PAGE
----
“It doesn’t say that yoga is better than walking,” cautioned Dr. Streeter, explaining that the environment could affect the quality of the participants’ walk. “When you put people in a gym and you have them walk around at two and a half miles an hour…and you have people do yoga in the same gym, in that environment yoga is better. You can’t say that a beautiful walk on the beach is the same. It’s an entirely different animal. There are different factors involved.”

Yoga’s Effect on the Parasympathetic Nervous System

In addition to raising the brain’s GABA levels, yoga also has a large impact on the parasympathetic nervous system, which works to slow the heart and lower blood pressure. The slow breathing and meditation that comes with yoga is known to strengthen the body’s parasympathetic nervous system.

A stronger parasympathetic nervous system helps balance out the body’s reaction to stressful situations, triggered by the sympathetic nervous system. The body’s sympathetic nervous system raises blood pressure, heart rate, and blood sugar levels during stressful times. This is also known as the body’s fight or flight response.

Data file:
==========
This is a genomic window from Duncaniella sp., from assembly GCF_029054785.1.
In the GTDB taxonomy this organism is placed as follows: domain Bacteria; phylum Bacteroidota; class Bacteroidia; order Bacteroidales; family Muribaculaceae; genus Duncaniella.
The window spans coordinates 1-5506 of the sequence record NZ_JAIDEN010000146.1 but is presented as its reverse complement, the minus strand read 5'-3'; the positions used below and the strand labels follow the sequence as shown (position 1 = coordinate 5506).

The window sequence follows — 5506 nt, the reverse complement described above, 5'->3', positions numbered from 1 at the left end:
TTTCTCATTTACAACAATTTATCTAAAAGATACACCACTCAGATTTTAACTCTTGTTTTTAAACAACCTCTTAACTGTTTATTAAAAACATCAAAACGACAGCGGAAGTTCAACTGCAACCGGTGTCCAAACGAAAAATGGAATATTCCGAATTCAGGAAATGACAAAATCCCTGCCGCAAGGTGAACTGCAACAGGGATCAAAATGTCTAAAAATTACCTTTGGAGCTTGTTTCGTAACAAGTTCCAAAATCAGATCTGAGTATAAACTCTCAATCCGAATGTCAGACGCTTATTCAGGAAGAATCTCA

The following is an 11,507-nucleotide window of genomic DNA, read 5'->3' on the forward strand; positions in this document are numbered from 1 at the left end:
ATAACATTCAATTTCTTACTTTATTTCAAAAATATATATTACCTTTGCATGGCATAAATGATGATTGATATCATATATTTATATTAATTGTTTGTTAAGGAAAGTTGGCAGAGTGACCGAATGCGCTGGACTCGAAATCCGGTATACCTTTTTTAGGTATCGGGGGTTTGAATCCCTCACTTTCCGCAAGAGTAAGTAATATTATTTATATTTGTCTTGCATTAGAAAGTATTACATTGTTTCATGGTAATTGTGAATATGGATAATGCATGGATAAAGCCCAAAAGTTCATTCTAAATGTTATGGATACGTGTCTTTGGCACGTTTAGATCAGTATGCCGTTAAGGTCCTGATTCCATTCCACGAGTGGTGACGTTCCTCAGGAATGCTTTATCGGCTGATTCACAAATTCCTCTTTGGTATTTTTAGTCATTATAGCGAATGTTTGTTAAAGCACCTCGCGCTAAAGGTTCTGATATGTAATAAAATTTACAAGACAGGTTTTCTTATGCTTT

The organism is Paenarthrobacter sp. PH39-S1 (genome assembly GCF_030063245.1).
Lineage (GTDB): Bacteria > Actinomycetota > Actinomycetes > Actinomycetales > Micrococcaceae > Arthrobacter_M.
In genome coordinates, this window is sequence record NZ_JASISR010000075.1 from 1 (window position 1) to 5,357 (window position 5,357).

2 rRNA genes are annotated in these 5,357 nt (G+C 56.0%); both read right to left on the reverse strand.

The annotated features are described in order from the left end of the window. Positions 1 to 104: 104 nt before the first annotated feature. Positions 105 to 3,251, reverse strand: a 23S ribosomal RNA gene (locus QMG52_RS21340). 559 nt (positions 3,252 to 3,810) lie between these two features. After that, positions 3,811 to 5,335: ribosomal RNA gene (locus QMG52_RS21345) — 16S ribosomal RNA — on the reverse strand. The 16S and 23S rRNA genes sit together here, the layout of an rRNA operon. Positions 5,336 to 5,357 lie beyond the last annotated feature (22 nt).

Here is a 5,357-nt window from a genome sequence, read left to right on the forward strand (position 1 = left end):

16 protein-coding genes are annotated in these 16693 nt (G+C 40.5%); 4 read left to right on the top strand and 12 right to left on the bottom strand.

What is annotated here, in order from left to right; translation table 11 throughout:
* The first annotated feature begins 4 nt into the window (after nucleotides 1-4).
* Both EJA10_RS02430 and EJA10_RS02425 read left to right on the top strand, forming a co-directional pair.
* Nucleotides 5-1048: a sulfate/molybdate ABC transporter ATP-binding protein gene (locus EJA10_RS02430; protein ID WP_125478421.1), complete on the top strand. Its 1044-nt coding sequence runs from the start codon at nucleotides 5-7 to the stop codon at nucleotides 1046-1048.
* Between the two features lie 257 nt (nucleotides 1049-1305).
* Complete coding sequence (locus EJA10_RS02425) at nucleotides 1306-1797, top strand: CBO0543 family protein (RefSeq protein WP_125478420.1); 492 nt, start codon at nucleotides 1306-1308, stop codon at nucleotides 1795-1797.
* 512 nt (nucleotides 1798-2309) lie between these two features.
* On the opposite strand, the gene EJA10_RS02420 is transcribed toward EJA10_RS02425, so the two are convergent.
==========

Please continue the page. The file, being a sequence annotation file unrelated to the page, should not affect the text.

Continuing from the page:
Patients who experience stress-related issues, such as depression or anxiety disorders, usually experience an imbalance, where their sympathetic nervous system is working more than their parasympathetic nervous system, according to Dr. Streeter.

One study that analyzed the effects of yoga in women with depression and anxiety found that, after attending a two-month yoga class, participants experienced decreased levels of anxiety. Researchers concluded that yoga could serve as a complementary form of therapy for patients with anxiety disorders.

Thrombosis patients who experience anxiety, including anxiety attacks, can manage it better if they have a stronger parasympathetic nervous system.

Getting Started

Finding your local yoga studio is only a Google search away.

Many studios offer different types of yoga, geared towards different practitioners’ needs. Looking to ease into the yoga world? Try a class geared towards beginners or a restorative yoga class. Restorative yoga involves less poses and is meant to be relaxing. Would you rather a more physically challenging class? Try hot yoga, where the room is heated to 80 – 100 degrees Fahrenheit.

Other forms of yoga include bikram yoga, hatha yoga, and vinyasa yoga. Each is unique and offers its own challenges.

If you think you would like to start practicing yoga or any other exercise, consult with your doctor before getting started.